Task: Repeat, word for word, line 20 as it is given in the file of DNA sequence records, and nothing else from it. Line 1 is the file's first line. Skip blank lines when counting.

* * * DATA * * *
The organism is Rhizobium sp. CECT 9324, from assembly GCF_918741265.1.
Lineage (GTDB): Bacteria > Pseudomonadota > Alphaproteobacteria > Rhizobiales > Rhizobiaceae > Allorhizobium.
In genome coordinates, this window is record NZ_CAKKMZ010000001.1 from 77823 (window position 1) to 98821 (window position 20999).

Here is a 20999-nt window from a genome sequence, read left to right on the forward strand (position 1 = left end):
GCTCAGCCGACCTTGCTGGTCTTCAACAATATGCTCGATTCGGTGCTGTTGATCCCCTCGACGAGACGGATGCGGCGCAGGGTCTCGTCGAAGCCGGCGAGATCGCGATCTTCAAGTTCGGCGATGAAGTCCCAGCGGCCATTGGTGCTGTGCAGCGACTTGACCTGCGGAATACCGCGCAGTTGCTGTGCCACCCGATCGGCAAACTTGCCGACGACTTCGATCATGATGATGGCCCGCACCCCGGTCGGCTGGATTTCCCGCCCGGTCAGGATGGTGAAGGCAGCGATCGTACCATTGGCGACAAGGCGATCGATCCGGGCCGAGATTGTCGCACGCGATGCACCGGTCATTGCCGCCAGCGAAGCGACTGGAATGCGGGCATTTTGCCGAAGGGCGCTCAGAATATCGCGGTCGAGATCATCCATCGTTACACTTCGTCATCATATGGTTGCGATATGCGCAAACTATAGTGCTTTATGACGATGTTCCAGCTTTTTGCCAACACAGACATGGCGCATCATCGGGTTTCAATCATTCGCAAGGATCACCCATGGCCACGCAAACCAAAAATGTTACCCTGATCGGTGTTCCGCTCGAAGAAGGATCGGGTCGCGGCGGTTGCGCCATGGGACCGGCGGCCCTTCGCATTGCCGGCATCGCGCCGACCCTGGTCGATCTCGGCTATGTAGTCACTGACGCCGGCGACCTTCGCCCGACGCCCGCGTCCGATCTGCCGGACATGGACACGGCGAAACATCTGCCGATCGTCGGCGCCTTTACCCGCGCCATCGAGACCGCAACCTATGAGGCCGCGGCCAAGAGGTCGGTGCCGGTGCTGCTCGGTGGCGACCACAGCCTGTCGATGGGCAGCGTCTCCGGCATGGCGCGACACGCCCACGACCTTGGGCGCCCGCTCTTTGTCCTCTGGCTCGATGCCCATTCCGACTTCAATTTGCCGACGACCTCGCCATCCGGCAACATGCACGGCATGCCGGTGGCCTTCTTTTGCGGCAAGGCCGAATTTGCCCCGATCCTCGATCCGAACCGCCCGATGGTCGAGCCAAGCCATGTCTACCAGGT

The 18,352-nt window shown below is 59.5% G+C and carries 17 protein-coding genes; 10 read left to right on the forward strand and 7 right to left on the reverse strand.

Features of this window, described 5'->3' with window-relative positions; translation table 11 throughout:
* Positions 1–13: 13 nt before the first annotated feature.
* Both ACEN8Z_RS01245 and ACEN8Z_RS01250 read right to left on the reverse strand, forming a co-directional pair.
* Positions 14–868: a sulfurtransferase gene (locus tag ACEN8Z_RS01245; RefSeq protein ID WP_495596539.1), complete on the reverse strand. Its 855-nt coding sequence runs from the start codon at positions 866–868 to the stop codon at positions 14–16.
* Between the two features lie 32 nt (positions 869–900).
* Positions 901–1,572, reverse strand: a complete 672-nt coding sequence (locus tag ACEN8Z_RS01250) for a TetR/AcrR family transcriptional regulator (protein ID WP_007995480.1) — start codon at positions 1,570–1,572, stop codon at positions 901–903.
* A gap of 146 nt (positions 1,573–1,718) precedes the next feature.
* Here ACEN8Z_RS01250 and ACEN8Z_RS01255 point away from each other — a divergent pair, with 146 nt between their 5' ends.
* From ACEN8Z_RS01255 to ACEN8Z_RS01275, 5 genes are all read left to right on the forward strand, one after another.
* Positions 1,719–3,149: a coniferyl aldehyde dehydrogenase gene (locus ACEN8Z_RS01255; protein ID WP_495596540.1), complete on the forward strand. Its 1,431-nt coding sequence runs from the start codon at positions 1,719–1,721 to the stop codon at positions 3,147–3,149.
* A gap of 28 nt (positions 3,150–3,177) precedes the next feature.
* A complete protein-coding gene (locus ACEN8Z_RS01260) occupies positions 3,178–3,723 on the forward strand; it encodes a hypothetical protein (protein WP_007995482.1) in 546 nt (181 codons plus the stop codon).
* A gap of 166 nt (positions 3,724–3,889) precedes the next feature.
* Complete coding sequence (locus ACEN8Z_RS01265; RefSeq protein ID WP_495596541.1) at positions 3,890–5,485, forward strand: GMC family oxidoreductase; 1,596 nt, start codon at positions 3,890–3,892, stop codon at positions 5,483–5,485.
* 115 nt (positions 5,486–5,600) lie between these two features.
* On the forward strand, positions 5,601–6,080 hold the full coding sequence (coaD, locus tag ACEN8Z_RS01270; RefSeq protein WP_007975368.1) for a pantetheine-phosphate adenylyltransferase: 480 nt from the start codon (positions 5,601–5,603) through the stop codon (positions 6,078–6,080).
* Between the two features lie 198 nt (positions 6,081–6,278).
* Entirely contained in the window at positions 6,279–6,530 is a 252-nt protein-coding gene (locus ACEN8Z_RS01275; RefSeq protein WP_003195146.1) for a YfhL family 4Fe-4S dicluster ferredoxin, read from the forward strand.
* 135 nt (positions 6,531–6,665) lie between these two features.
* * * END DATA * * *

* Complete coding sequence (locus ACEN8Z_RS01265; RefSeq protein ID WP_495596541.1) at positions 3,890–5,485, forward strand: GMC family oxidoreductase; 1,596 nt, start codon at positions 3,890–3,892, stop codon at positions 5,483–5,485.